Each being seeks the ultimate of development, and there can be no development where there is absolutism. The old autocracy reigned on the idea that one man should rule all men; the new autocracy called socialism reverses the old system. It believes that all men should rule each man. What no man is now capable of achieving, absolute self-government, the Socialist believes can be achieved if all men force each individual to do it, oblivious of the psychological law that when a man is forced to do a thing he conceives a hatred of that thing and those who force him.

There are unquestionably enormous injustices in the world to-day, but they flow from natural laws. Social injustices are only a higher form of cosmic injustices. Nature everywhere absolutely refuses to award her weak children the prizes she puts into the hands of her strong children. She has made of life a contest.

Socialism abolishes the feeling of danger in the individual. By guaranteeing him a living she smashes his mainspring, fear. Danger gives tang to life. If success is to be guaranteed us from birth, success will not be worth while. He who fears fear alone is weak. To be ever on your guard is to be forever strong. Socialism is stagnation.

We return again to the fundamental appeal of socialism. “Socialism will guarantee every man a right to a living.” I repeat, no man has a right to a living, or to anything else. He is born without rights. He must fight for all he gets, must labor and do battle for each crumb of bread. It is this that has brought man to his present relatively high position in the universe.

Man’s only right is a competitive right. Any form of government that guarantees him any other right except the right to seek for his living by labor weakens him. Rational government merely polices the arena. The rest it leaves to the individual.

Socialism is founded on phrases and the dream of weak men. It must fail wherever tried. The competitive system springs from the loins of nature herself. It will outlast all the foolish dreams of man.

Benjamin De Casseres.
New York, October 26.


This letter was reprinted in The Dental Scrapbook, Nov. 1909, v. 3 no. 1, pp. 12-14, with a subtitle that read:

Man Born to Labor and to Strife Must Fulfill His Destiny.

Several responses were published in both The Sun and The Dental Scrapbook. Both De Casseres’ original letter and the response were published in the Dec. 1909 issue of The Mediator, pp. 10-12.

The Sun, Oct. 29, 1909, p. 6

Socialists Agree on the Essential Things.

To the Editor of The Sun—Sir: If catchwords strung smartly together make a strong polemic, surely Mr. Benjamin De Casseres has scored a palpable hit against socialism; but there are those who hold that a real polemic requires some other qualities: For instance, some evidences of general information on the subject discussed; of relationship between the jaunty generalization and the things generalized; some approach to sequence of ideas, and some more or less apparent indications of freedom from the spell of words.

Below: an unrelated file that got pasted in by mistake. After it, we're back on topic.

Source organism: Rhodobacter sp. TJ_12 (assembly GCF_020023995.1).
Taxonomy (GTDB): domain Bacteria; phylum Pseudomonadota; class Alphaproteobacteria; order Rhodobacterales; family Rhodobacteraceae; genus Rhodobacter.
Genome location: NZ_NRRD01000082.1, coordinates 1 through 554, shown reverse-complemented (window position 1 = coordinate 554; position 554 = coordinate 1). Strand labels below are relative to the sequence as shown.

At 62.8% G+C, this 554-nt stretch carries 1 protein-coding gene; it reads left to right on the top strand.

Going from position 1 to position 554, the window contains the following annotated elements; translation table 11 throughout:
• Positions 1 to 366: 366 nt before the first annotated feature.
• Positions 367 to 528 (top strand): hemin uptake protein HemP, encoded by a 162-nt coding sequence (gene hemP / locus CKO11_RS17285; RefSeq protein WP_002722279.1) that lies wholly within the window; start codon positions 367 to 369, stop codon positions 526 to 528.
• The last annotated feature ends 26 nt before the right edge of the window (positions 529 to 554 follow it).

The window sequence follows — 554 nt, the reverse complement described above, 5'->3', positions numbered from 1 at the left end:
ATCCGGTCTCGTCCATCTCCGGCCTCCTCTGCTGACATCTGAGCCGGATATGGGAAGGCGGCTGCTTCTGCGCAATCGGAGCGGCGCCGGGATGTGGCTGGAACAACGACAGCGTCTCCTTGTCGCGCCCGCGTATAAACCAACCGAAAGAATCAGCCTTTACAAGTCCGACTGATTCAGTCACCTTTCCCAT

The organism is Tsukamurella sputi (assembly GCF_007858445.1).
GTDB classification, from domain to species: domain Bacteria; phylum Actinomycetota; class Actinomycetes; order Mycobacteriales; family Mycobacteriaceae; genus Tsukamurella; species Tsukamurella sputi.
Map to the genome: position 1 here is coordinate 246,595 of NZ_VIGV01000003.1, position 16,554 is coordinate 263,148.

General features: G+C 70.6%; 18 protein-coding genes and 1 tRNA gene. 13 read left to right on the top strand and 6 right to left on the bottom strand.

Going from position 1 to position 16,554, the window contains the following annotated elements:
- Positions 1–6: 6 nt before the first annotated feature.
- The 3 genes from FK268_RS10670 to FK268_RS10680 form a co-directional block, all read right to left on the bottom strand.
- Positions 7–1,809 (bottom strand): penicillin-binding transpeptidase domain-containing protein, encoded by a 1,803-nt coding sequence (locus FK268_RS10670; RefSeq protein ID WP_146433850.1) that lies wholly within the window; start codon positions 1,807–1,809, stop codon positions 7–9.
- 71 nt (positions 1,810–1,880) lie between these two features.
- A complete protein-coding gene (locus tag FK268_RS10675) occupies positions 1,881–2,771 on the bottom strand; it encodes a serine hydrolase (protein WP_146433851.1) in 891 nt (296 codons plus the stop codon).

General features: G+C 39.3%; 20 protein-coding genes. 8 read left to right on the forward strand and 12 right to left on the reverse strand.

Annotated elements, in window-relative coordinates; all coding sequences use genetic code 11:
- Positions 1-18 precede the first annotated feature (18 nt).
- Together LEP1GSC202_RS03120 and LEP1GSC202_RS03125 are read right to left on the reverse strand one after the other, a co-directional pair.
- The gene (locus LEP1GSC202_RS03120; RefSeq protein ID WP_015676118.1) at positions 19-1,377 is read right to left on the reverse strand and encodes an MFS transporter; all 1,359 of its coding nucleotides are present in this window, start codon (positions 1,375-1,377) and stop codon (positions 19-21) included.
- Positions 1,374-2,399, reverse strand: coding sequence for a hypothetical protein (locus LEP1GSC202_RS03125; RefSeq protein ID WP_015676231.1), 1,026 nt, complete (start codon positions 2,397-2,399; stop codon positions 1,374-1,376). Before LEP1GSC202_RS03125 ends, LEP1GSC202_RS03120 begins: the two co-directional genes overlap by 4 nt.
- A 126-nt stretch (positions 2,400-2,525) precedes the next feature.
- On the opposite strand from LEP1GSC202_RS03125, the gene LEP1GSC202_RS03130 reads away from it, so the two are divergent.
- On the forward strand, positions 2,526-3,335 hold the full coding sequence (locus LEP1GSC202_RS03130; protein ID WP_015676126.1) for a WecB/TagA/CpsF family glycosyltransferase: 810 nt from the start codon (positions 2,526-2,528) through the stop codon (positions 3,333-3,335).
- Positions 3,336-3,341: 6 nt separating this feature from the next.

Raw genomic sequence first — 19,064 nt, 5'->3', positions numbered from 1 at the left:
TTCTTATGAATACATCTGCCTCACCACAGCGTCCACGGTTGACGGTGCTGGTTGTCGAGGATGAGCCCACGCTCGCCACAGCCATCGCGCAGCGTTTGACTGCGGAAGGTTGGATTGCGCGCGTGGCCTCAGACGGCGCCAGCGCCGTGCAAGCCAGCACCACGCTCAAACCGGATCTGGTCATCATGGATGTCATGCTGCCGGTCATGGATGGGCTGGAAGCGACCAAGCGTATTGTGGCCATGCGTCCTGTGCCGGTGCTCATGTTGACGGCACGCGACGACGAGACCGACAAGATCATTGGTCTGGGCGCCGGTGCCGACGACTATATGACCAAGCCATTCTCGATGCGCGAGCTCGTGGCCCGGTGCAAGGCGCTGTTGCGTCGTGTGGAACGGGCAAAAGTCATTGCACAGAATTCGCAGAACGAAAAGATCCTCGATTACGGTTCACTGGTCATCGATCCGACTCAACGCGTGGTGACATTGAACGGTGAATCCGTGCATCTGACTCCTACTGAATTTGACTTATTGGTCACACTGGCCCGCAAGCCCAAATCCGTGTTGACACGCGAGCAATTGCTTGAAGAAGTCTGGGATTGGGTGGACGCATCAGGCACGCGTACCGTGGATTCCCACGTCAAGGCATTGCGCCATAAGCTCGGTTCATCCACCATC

“Men have always been the slaves of words,” he gayly writes; “they are the eternal dupes of phrases.” Happy Mr. De Casseres, who can so vividly illustrate this profound truth in his own diction! Not often, indeed, does it happen that a writer is so generously gifted with the power of blending assertion and proof in single sentences. Each of his abstract terms casts its necromantic spell upon him and holds him to its service. He loses sight of the word as a symbol for expressing thought, and is in turn enchained by its magic.

Socialism does not involve any of the deplorable things asserted by Mr. De Casseres; that is to say, the primary things, the things of system and function and relationship. It does not, in spite of Mr. De Casseres, guarantee to everybody a living. It guarantees the opportunity of a living, a thing about as different from that asserted by Mr. De Casseres as light is from darkness. Nor is the State to be “turned into a gigantic charitable institution, managed by a horde of officeholders”; nor would the State “regulate” the minutest affairs of life.” Socialism is not “the lazy man’s Utopia.” It is, on the contrary, the industrious man’s notion of a common sense arrangement of economic functions and relations. Nor is socialism “absolutism.” It is the extremest opposite of absolutism: it is democracy applied to the methods of making a living.

As for the secondary things, the effects of the socialist system upon character and habit, these are of course matters of legitimate argument. You may assert, if you choose, that socialism means decay, that it means the decline of initiative, that it means impoverishment of the race; but in making these assertions you are first obliged to show that you know what the socialist system is. If it is different from the thing you loosely imagine, it may have, and no doubt will have, an entirely different effect upon character and habit.